The application of the landscape approach in this research aligns with actions towards the achievement of the SDGs 1—end poverty in all its forms everywhere; 2—end hunger, achieve food security and improved nutrition, and promote sustainable agriculture; and 15—protect, restore, and promote sustainable use of terrestrial ecosystems, sustainably manage forests, combat desertification and halt and reverse land degradation, and halt biodiversity loss. Each of these goals has specific targets related to this study (see Table A1). The main stakeholders that have direct influence on forests in Ghana are the foresters, fringe communities, and timber companies. Farmers in forest fringe communities require fertile lands for food crop cultivation and may be in conflict with foresters working towards sustainable management of the forests. Involving these farmers in forest restoration projects could help reduce poverty and hunger while re-establishing the degraded forest. Sayer et al. [14] have proposed 10 principles of the landscape approach for applications in multi-functional landscapes. We assessed how these principles could reconcile forest restoration and livelihood development goals of farmers in forest fringe communities of Ghana.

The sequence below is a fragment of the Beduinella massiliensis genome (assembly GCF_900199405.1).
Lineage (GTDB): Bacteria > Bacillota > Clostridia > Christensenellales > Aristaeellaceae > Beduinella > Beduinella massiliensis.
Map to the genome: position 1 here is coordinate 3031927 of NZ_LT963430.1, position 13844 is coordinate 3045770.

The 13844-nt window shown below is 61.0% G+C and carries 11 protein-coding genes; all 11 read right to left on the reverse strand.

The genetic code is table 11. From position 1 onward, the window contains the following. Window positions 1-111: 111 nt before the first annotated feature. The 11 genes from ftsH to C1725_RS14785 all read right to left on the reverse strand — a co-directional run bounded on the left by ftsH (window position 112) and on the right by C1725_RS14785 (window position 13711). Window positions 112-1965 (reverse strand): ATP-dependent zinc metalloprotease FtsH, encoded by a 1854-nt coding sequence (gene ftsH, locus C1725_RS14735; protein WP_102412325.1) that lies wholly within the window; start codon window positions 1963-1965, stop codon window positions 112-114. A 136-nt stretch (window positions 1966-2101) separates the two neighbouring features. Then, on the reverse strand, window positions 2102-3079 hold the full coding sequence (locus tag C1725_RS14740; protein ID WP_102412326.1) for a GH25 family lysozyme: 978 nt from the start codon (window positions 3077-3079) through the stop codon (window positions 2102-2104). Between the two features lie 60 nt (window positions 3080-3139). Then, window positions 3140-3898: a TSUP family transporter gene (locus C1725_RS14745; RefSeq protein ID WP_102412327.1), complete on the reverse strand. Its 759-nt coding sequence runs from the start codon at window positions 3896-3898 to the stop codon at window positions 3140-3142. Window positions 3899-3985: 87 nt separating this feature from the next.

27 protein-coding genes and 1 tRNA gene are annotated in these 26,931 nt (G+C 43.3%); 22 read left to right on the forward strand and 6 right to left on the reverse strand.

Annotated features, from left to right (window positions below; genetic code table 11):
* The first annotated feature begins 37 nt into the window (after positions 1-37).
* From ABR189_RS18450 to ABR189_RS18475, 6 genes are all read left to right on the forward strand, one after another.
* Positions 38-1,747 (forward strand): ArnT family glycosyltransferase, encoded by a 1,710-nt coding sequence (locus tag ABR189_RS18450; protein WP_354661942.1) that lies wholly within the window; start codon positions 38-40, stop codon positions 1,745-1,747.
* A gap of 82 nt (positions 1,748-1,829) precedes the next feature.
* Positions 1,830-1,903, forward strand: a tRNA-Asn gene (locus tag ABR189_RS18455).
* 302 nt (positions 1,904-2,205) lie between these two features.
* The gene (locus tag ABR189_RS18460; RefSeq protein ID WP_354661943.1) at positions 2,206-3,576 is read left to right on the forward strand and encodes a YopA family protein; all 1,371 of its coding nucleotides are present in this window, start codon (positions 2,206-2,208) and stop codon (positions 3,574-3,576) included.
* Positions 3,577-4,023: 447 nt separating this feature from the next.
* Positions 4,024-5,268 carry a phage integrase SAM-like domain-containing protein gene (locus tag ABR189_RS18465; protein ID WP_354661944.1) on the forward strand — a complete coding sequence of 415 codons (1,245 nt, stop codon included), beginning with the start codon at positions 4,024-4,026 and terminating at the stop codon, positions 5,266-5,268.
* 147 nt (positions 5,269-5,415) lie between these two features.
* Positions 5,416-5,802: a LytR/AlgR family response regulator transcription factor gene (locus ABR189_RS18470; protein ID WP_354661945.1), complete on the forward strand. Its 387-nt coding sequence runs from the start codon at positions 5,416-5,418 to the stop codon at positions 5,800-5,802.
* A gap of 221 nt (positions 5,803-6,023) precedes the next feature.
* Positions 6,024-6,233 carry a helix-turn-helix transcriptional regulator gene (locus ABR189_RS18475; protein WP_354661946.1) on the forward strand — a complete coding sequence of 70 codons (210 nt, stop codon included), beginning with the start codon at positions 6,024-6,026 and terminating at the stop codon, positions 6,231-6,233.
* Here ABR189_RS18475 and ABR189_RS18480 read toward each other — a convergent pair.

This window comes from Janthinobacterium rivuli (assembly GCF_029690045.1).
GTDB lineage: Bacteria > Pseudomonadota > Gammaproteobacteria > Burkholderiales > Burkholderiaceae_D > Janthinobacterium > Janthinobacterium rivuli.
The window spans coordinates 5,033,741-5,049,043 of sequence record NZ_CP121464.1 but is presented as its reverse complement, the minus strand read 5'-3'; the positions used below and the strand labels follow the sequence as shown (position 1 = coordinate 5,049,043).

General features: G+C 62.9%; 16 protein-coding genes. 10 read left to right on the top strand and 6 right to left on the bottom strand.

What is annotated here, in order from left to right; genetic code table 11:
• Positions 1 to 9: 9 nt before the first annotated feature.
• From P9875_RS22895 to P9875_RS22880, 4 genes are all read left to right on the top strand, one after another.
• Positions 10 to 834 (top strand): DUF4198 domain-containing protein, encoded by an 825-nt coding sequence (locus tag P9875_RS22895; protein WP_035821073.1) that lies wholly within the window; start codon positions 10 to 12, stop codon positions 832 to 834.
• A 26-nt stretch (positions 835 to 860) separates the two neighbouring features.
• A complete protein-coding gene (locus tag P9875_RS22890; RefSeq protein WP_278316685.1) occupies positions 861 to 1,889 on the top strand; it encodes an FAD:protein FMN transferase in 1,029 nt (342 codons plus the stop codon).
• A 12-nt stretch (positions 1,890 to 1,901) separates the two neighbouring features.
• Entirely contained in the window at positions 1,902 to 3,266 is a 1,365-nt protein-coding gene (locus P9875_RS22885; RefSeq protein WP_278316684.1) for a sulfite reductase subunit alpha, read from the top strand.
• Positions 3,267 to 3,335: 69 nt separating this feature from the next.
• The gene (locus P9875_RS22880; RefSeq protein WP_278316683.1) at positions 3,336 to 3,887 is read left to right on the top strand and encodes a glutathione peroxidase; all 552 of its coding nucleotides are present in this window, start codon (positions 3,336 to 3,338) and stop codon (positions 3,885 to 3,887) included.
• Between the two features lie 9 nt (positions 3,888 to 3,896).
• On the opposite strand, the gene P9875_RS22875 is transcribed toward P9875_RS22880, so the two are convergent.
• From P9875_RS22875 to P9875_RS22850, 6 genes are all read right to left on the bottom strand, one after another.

2. Materials and Methods

Application of the landscape approach to the Taungya system to restore degraded forest requires convening different stakeholders with varied objectives to make use of the land for different purposes in a complementary way. Four stakeholders were involved in this research project: forest managers (from the Forestry Commission of Ghana and Forest Services Division), forest technical officers (forest ranger, forest cartographer, both from the Forest Services Division), project team (research assistant—Environmental Conservation and Management Foundation (Ecomafghana), forest ranger—Forest Services Division at Mampong-Ashanti, forest guard—Forest Services Division at Mampong-Ashanti, field manager—experienced farmer and field assistant from Ecomafghana, and the lead author), and farmers. A research assistant from the Environmental Conservation and Management Foundation (Ecomafghana), a local not-for-profit Non-Governmental Organization (NGO), and the lead author consulted the district manager of the Forest Services Division at Mampong-Ashanti to advise which forest reserve required such an action-research approach. We chose Ongwam II Forest Reserve, where logging and agricultural encroachment has deforested almost half of the reserve. Illegal farmers are moving into accessible areas. According to the district manager, there is high biodiversity loss due to the degradation of the reserve.